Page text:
a table-top, free-energy machine be legally “useful” as a doorstop? Clearly, there is a limit to this line of reasoning. As the USPTO sagely notes, the requirement of specific and substantial utility “excludes ‘throw-away,’ ‘insubstantial,’ or ‘nonspecific’ utilities, such as the use of a complex invention as landfill.”90
Finally, note that courts often discuss utility rejections in the context of the enablement requirement of section 112 of the Patent Act.91 The first paragraph of the statute requires that the patent application “shall contain a written description of the invention, and of the manner and process of making and using it, in such full, clear, concise, and exact terms as to enable any person skilled in the art to which it pertains . . . to make and use the same.”92 This enablement requirement is closely related to the utility requirement of 35 U.S.C. section 101.93 The logic follows that if an invention is useless, it would be impossible for the patent to teach a person skilled in the art how to use it.94 The U.S Patent and Trademark Office Manual of Patent Examining Procedure (MPEP), the voluminous “bible” of patent prosecution,95 advises examiners that any utility rejection should always be accompanied by an enablement rejection on the same grounds.96 Although some cases of pure utility rejection do exist,97 current MPEP guidelines should make them exceedingly rare. 98
B. Procedural Law Regarding Rejection of Inoperable Inventions
In evaluating the credibility of a patent for utility purposes, the USPTO and the courts99 apply the Langer test.100 The Langer test
90. U.S. PATENT & TRADEMARK OFFICE, U.S. DEP’T OF COMMERCE, MANUAL OF PATENT EXAMINING PROCEDURE § 2107(II)(B)(1)(i) (8th ed. 2001)
91. 92. 93. 94.
See, e.g., In re Brana, 51 F.3d 1560, 1564 (Fed. Cir. 1995). 35 U.S.C. § 112 (2000). U.S. PATENT & TRADEMARK OFFICE, supra note 90, § 2107.01(IV). See In re Fouche, 439 F.2d 1237, 1243 (C.C.P.A. 1971) (“[I]f such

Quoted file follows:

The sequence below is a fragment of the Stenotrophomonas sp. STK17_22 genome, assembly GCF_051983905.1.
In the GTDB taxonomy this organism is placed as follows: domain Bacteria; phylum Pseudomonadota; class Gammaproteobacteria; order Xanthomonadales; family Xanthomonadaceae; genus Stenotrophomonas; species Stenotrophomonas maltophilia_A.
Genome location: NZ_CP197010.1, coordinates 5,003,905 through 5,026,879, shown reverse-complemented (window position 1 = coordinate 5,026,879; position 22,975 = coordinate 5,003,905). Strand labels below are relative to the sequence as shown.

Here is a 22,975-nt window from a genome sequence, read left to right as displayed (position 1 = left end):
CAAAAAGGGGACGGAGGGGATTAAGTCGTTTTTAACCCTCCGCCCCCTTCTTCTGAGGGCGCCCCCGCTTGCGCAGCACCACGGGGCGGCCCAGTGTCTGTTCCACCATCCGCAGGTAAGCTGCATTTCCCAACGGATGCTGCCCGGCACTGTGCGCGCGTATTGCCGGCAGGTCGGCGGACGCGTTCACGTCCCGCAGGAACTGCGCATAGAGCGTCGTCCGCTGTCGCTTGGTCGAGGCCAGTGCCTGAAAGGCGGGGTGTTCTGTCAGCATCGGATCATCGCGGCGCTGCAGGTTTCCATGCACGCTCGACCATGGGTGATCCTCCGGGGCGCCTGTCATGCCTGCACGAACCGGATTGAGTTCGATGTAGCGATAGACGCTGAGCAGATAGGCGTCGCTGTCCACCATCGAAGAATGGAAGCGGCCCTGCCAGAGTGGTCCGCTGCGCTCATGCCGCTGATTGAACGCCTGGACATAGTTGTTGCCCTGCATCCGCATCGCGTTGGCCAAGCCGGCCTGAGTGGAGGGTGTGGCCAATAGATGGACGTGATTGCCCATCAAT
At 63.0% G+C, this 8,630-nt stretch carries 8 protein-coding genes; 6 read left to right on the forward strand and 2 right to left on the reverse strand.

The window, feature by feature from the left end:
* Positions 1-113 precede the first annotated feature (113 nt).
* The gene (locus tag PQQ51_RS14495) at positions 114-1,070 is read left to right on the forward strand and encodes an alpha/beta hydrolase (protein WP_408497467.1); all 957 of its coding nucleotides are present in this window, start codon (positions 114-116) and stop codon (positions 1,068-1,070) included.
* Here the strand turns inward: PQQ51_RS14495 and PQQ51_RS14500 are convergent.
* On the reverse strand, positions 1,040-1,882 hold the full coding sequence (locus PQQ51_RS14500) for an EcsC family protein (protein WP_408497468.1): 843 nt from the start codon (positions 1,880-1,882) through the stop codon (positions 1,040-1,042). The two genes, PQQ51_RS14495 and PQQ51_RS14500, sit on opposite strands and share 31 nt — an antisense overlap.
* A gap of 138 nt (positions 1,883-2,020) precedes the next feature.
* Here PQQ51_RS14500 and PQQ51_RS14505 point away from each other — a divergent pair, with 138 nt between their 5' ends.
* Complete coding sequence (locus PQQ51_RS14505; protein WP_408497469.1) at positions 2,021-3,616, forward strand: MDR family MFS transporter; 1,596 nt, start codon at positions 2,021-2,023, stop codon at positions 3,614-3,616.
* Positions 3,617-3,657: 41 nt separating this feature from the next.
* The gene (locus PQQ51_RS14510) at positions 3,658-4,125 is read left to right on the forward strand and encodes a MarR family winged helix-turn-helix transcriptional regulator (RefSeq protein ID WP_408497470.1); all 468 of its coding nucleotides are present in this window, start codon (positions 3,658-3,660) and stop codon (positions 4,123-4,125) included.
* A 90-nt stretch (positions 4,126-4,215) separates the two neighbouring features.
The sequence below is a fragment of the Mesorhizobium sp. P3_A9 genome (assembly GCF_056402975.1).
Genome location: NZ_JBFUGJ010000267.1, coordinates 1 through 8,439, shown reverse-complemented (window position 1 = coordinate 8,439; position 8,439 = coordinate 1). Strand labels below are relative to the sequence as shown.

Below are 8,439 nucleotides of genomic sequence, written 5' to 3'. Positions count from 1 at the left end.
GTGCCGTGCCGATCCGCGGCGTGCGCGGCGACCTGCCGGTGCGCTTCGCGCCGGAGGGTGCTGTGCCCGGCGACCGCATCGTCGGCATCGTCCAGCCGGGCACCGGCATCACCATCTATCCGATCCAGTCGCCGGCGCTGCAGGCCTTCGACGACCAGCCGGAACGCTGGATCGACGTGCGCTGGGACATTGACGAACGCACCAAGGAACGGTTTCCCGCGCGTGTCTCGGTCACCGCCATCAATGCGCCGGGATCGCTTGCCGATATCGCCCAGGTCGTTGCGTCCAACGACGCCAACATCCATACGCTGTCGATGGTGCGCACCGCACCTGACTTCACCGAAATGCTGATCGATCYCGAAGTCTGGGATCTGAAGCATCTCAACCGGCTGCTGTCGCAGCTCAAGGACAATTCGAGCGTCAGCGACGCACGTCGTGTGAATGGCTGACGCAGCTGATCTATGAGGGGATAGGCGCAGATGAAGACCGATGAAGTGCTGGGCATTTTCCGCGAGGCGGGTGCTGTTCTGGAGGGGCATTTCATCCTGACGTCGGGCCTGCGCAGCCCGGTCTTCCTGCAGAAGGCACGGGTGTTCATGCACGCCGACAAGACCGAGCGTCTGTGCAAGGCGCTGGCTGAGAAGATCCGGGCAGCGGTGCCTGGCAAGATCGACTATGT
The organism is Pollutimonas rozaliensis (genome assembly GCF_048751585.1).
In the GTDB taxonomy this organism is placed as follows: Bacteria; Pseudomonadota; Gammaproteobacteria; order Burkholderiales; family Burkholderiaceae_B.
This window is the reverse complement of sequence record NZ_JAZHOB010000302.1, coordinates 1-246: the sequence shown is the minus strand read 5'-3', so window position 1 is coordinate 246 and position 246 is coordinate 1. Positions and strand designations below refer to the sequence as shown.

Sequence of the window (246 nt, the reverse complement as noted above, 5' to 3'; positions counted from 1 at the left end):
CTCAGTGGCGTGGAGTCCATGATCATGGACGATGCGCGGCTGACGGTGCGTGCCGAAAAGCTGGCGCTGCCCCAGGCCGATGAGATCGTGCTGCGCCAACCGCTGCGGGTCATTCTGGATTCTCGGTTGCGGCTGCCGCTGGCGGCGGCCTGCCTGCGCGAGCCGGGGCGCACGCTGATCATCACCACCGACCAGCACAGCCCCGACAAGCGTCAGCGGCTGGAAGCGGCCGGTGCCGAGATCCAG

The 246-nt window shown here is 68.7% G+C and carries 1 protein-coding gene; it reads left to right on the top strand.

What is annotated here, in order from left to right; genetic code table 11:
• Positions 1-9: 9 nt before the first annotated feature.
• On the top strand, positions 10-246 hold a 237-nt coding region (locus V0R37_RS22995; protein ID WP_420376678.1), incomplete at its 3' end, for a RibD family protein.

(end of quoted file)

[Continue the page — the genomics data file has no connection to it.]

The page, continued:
compositions are in fact useless, appellant’s specification cannot have taught how to use them.”); In re Brana, 51 F.3d at 1564 (“Obviously, if a claimed invention does not have utility, the specification cannot enable one to use it.”).
See In re Fisher, 421 F.3d 1365, 1372 (Fed. Cir. 2005) (“The MPEP and
Guidelines ‘are not binding on this court, but may be given judicial notice to the extent
they do not conflict with the statute.’”) (citation omitted).
U.S. PATENT & TRADEMARK OFFICE, supra note 90, § 2107.01(IV).
See, e.g., In re Houghton, 433 F.2d 820, 820 (C.C.P.A. 1970).
U.S. PATENT & TRADEMARK OFFICE, supra note 90, § 2107.02(II)(B).
Normally, an applicant appeals a patent rejection from an examiner to the
Board of Patent Appeals and then to the Court of Appeals for the Federal Circuit (formerly the Court of Customs and Patent Appeals). Patent cases may be brought in other federal circuit courts, but will ultimately end up in the Court of Appeals for the Federal Circuit if appealed. 69 C.J.S. Patents § 184 (2006).